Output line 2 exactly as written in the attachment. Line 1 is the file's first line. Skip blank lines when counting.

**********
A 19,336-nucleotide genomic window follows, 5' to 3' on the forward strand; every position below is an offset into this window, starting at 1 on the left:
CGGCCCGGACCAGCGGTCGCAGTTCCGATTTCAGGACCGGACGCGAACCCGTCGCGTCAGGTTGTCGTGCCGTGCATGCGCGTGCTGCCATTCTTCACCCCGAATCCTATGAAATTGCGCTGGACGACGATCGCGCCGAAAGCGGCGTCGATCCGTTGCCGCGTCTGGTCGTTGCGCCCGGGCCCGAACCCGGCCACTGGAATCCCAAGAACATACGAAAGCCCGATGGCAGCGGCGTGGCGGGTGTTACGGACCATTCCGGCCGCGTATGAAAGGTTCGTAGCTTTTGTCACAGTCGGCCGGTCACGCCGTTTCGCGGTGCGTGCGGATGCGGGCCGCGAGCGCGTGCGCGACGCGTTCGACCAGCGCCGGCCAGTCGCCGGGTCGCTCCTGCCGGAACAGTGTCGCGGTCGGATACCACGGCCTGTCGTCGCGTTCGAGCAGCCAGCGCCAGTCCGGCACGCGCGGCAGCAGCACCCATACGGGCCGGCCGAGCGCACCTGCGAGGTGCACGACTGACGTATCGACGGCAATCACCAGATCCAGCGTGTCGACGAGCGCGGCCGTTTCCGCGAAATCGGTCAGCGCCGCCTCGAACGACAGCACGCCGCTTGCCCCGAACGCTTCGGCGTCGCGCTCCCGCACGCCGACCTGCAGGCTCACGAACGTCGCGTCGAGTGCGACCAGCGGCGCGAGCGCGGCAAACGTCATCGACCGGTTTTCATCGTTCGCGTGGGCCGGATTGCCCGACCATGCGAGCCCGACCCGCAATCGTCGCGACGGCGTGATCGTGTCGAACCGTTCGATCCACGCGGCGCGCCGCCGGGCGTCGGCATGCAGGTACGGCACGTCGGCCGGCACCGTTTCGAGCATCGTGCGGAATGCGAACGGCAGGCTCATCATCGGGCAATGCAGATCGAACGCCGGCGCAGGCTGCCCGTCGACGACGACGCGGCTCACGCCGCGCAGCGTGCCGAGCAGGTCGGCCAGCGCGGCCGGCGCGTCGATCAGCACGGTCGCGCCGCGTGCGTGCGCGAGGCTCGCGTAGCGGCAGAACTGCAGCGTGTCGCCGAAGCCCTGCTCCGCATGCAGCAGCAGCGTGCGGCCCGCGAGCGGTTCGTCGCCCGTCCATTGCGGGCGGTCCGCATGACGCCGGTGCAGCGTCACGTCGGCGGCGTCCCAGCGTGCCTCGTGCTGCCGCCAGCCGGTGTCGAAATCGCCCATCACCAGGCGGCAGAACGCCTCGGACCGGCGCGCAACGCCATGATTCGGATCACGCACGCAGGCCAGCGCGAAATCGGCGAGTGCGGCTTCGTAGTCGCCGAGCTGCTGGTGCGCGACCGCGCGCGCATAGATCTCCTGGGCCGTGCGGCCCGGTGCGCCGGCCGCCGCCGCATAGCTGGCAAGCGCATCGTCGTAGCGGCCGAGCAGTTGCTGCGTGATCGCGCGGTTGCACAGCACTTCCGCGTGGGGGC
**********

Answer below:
CGGCCCGGACCAGCGGTCGCAGTTCCGATTTCAGGACCGGACGCGAACCCGTCGCGTCAGGTTGTCGTGCCGTGCATGCGCGTGCTGCCATTCTTCACCCCGAATCCTATGAAATTGCGCTGGACGACGATCGCGCCGAAAGCGGCGTCGATCCGTTGCCGCGTCTGGTCGTTGCGCCCGGGCCCGAACCCGGCCACTGGAATCCCAAGAACATACGAAAGCCCGATGGCAGCGGCGTGGCGGGTGTTACGGACCATTCCGGCCGCGTATGAAAGGTTCGTAGCTTTTGTCACAGTCGGCCGGTCACGCCGTTTCGCGGTGCGTGCGGATGCGGGCCGCGAGCGCGTGCGCGACGCGTTCGACCAGCGCCGGCCAGTCGCCGGGTCGCTCCTGCCGGAACAGTGTCGCGGTCGGATACCACGGCCTGTCGTCGCGTTCGAGCAGCCAGCGCCAGTCCGGCACGCGCGGCAGCAGCACCCATACGGGCCGGCCGAGCGCACCTGCGAGGTGCACGACTGACGTATCGACGGCAATCACCAGATCCAGCGTGTCGACGAGCGCGGCCGTTTCCGCGAAATCGGTCAGCGCCGCCTCGAACGACAGCACGCCGCTTGCCCCGAACGCTTCGGCGTCGCGCTCCCGCACGCCGACCTGCAGGCTCACGAACGTCGCGTCGAGTGCGACCAGCGGCGCGAGCGCGGCAAACGTCATCGACCGGTTTTCATCGTTCGCGTGGGCCGGATTGCCCGACCATGCGAGCCCGACCCGCAATCGTCGCGACGGCGTGATCGTGTCGAACCGTTCGATCCACGCGGCGCGCCGCCGGGCGTCGGCATGCAGGTACGGCACGTCGGCCGGCACCGTTTCGAGCATCGTGCGGAATGCGAACGGCAGGCTCATCATCGGGCAATGCAGATCGAACGCCGGCGCAGGCTGCCCGTCGACGACGACGCGGCTCACGCCGCGCAGCGTGCCGAGCAGGTCGGCCAGCGCGGCCGGCGCGTCGATCAGCACGGTCGCGCCGCGTGCGTGCGCGAGGCTCGCGTAGCGGCAGAACTGCAGCGTGTCGCCGAAGCCCTGCTCCGCATGCAGCAGCAGCGTGCGGCCCGCGAGCGGTTCGTCGCCCGTCCATTGCGGGCGGTCCGCATGACGCCGGTGCAGCGTCACGTCGGCGGCGTCCCAGCGTGCCTCGTGCTGCCGCCAGCCGGTGTCGAAATCGCCCATCACCAGGCGGCAGAACGCCTCGGACCGGCGCGCAACGCCATGATTCGGATCACGCACGCAGGCCAGCGCGAAATCGGCGAGTGCGGCTTCGTAGTCGCCGAGCTGCTGGTGCGCGACCGCGCGCGCATAGATCTCCTGGGCCGTGCGGCCCGGTGCGCCGGCCGCCGCCGCATAGCTGGCAAGCGCATCGTCGTAGCGGCCGAGCAGTTGCTGCGTGATCGCGCGGTTGCACAGCACTTCCGCGTGGGGGC